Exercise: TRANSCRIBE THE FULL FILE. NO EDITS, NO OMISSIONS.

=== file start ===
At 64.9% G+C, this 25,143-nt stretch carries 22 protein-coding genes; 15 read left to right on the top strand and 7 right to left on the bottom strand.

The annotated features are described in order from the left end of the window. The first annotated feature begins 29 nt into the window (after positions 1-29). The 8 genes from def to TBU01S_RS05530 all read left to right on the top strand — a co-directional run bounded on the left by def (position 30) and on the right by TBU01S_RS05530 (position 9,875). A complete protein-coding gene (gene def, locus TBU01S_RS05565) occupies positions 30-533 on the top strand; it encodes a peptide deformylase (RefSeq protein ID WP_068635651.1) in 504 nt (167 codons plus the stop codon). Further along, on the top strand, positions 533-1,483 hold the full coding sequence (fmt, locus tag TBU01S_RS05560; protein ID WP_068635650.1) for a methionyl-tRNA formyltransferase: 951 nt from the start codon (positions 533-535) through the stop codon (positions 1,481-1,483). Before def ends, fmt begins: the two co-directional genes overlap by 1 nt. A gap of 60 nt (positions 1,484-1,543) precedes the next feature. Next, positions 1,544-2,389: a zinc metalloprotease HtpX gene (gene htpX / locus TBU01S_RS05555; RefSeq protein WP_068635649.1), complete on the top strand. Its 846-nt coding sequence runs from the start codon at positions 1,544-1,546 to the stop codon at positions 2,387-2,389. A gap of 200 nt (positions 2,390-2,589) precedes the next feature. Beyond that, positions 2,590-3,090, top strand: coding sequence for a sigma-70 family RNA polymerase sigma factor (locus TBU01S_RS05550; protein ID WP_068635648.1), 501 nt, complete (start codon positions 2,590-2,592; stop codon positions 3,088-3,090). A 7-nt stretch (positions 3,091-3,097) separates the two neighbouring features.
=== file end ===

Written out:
At 64.9% G+C, this 25,143-nt stretch carries 22 protein-coding genes; 15 read left to right on the top strand and 7 right to left on the bottom strand.

The annotated features are described in order from the left end of the window. The first annotated feature begins 29 nt into the window (after positions 1-29). The 8 genes from def to TBU01S_RS05530 all read left to right on the top strand — a co-directional run bounded on the left by def (position 30) and on the right by TBU01S_RS05530 (position 9,875). A complete protein-coding gene (gene def, locus TBU01S_RS05565) occupies positions 30-533 on the top strand; it encodes a peptide deformylase (RefSeq protein ID WP_068635651.1) in 504 nt (167 codons plus the stop codon). Further along, on the top strand, positions 533-1,483 hold the full coding sequence (fmt, locus tag TBU01S_RS05560; protein ID WP_068635650.1) for a methionyl-tRNA formyltransferase: 951 nt from the start codon (positions 533-535) through the stop codon (positions 1,481-1,483). Before def ends, fmt begins: the two co-directional genes overlap by 1 nt. A gap of 60 nt (positions 1,484-1,543) precedes the next feature. Next, positions 1,544-2,389: a zinc metalloprotease HtpX gene (gene htpX / locus TBU01S_RS05555; RefSeq protein WP_068635649.1), complete on the top strand. Its 846-nt coding sequence runs from the start codon at positions 1,544-1,546 to the stop codon at positions 2,387-2,389. A gap of 200 nt (positions 2,390-2,589) precedes the next feature. Beyond that, positions 2,590-3,090, top strand: coding sequence for a sigma-70 family RNA polymerase sigma factor (locus TBU01S_RS05550; protein ID WP_068635648.1), 501 nt, complete (start codon positions 2,590-2,592; stop codon positions 3,088-3,090). A 7-nt stretch (positions 3,091-3,097) separates the two neighbouring features.